|Submission Date||Sept. 14, 2017|
Pennsylvania State University
OP-5: Building Energy Consumption
|3.97 / 6.00||
Environmental Compliance Specialist
Figures needed to determine total building energy consumption:
|Performance Year||Baseline Year|
|Grid-purchased electricity||896664 MMBtu||1130185 MMBtu|
|Electricity from on-site renewables||51 MMBtu||0 MMBtu|
|District steam/hot water (sourced from offsite)||0 MMBtu||0 MMBtu|
|Energy from all other sources (e.g., natural gas, fuel oil, propane/LPG, district chilled water, coal/coke, biomass)||1944200 MMBtu||2275949 MMBtu|
|Total||2840915 MMBtu||3406134 MMBtu|
Start and end dates of the performance year and baseline year (or 3-year periods):
|Start Date||End Date|
|Performance Year||July 1, 2015||June 30, 2016|
|Baseline Year||July 1, 2005||June 30, 2006|
A brief description of when and why the building energy consumption baseline was adopted (e.g. in sustainability plans and policies or in the context of other reporting obligations):
FY 2005-06 was adopted as the baseline to be consistent with our previous STARS report.
Gross floor area of building space:
|Performance Year||Baseline Year|
|Gross floor area of building space||20886526 Gross Square Feet||18577348 Gross Square Feet|
Source-site ratio for grid-purchased electricity:
Total building energy consumption per unit of floor area:
|Performance Year||Baseline Year|
|Site energy||0.14 MMBtu / GSF||0.18 MMBtu / GSF|
|Source energy||0.23 MMBtu / GSF||0.31 MMBtu / GSF|
Percentage reduction in total building energy consumption (source energy) per unit of floor area from baseline:
Degree days, performance year (base 65 °F / 18 °C):
|Degree days (see help icon above)|
|Heating degree days||5510 Degree-Days (°F)|
|Cooling degree days||512 Degree-Days (°F)|
Floor area of energy intensive space, performance year:
|Laboratory space||1379134 Square Feet|
|Healthcare space||43075 Square Feet|
|Other energy intensive space|
EUI-adjusted floor area, performance year:
Building energy consumption (site energy) per unit of EUI-adjusted floor area per degree day, performance year:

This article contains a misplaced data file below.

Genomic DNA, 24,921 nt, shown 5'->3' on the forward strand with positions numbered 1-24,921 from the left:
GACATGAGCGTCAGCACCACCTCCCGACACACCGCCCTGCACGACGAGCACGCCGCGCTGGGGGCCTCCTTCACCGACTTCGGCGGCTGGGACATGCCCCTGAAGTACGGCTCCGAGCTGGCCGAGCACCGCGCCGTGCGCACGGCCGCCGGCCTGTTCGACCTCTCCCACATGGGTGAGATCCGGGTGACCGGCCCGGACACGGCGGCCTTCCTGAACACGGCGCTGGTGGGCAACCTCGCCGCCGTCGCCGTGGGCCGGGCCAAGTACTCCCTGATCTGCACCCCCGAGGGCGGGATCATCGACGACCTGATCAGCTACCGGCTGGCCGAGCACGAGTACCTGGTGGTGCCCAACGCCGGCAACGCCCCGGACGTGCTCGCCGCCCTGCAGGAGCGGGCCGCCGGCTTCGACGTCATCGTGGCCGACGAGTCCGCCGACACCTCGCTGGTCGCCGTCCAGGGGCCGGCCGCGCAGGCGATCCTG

Documentation (e.g. spreadsheet or utility records) to support the performance year energy consumption figures reported above:
A brief description of the institution's initiatives to shift individual attitudes and practices in regard to energy efficiency (e.g. outreach and education efforts):
Through the Sustainability Institute, there are Sustainability Programs that focus on outreach and education for faculty, staff and students. Green Paws, an office certification program, incorporates energy efficiency and reduction actions in the 4 Level program. For students, the Eco-Rep program provides an opportunity for students to learn about energy efficiency and conservation and then share that information with peers through fun activities and events.
Office of Physical Plant staff teach and guest lecture in a variety of engineering, architecture and sustainability classes.
A brief description of energy use standards and controls employed by the institution (e.g. building temperature standards, occupancy and vacancy sensors):
Penn State has an Energy Conservation Policy (AD64). Set points are specifically addressed in the policy:
Interior Environment - Every effort will be made to maintain the occupied temperature in all University facilities at 70 degrees in the winter and 75 degrees in the summer. This excludes areas that currently are not heated or cooled and areas with special environmental needs.